Andy Roberts Music: Adrian Henri
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In 1999 Adrian Henri suffered another stroke. His friends got together to create a special evening to celebrate a special man.

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To say Adrian is a larger than life character is no understatement. He is one of life's largest. This man has fronted a rock band (although The Liverpool Scene couldn't be contained by the simple words 'rock band'), is a highly respected poet, and an award winning artist. And even these accolades can't do him justice. Tonight was a celebration of and for Adrian.

You can judge the affection for the man by the guest list for the evening at Liverpool's Philharmonic Hall. You might expect people like Andy Roberts to be high on the list, after all he has accompanied Adrian for over 35 years, not only in The Liverpool Scene but also as one of the country's leading poets. You might also expect Brain Patten and Roger McGough to add their names to programme.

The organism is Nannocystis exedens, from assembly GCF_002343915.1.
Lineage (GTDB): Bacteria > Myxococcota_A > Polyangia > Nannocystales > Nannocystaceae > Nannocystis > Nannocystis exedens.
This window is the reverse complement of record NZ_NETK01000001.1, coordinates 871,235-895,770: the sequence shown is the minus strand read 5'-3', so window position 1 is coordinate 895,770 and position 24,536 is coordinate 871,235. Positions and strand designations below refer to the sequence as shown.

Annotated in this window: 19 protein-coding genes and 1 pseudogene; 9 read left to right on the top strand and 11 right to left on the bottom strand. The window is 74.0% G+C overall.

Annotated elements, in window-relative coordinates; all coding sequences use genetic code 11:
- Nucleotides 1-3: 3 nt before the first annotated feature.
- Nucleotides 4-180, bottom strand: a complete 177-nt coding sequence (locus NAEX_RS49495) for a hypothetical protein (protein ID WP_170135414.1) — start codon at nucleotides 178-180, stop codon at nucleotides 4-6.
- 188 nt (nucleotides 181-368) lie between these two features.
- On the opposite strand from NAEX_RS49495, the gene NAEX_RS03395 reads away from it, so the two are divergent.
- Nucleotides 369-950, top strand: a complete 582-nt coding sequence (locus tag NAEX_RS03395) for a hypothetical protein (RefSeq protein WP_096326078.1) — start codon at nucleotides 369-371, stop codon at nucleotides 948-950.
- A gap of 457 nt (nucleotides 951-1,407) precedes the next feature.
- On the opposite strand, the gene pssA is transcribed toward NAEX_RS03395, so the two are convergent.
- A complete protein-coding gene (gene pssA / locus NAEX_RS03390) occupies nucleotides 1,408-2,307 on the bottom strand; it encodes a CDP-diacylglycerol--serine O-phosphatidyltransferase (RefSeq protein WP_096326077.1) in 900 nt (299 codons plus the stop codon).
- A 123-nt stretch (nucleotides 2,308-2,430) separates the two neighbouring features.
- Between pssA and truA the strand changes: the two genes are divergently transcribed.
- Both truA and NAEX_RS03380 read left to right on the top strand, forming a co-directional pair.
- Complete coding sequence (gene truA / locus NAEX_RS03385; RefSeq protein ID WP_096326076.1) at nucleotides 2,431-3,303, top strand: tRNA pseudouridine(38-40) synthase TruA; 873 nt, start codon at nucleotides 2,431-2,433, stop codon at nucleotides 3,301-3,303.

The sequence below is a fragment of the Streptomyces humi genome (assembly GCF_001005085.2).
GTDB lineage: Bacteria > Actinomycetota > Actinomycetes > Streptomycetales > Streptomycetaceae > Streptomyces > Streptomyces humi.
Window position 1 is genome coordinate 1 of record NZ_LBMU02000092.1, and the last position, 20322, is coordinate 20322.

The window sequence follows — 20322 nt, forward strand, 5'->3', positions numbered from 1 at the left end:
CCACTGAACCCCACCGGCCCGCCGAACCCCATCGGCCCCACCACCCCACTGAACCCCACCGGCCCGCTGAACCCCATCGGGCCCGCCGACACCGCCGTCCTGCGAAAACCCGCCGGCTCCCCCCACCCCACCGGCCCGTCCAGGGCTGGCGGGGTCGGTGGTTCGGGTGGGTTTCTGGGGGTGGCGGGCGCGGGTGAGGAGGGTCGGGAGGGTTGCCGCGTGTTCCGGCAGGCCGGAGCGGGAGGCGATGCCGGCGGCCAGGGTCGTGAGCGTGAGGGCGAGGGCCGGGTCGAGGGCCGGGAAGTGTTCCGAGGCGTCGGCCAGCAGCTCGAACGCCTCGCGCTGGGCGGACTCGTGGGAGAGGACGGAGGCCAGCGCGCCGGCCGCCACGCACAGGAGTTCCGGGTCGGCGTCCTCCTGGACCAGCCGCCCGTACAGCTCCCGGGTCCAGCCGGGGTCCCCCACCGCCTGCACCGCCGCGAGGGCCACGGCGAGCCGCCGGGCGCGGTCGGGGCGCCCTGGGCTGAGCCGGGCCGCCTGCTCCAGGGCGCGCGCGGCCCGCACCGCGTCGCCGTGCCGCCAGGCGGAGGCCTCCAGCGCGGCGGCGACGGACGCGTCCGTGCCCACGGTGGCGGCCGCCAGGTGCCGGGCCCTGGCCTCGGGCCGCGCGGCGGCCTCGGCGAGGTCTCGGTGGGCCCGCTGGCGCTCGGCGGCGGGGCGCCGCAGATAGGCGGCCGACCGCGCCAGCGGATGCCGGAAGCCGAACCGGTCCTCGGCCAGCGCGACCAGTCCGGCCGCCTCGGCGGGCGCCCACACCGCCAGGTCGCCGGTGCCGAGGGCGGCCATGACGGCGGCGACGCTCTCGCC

When you also hear that John Gorman and Mike McGear re-united with Roger as The Scaffold for the night you know something special is taking place. Neil Innes (from GRIMMS), George Melly contributed their particularly unique blend of music and humour.

Leading 'wordsmiths' such as Carol Ann Duffy (the nearly Poet Laureate {written in 2000} but now Poet Laureate I'm pleased to say), Alan Bleasdale and Willy Russell added to the occasion and helped turn the evening into a true extravaganza of laughter, tears, sighing and singing.

There was more, so much more. In the interval, whilst we all supped our beer and wine, the bars reverberated to the sound of a choir. In the second half Tom Robinson had us all singing 'Glad To Be Gay' and we were all happy to be. Andy played a lovely version of '64', which was of course the number of the house he and Adrian shared during the The Liverpool Scene days.

At the climax of the evening Adrian was brought to the front of the house in his wheelchair and slowly and I'm sure very painfully walked onto this familiar stage. I'm sure we all thought he wouldn't be able to get those words out, but with bravery and typical determination he slowly read 'Love Is'. That rendition will always be a special moment. My eyes were moist and I'm sure I wasn't alone.

It was an extraordinary evening and I felt privileged to be there.

PAUL CARY - 2000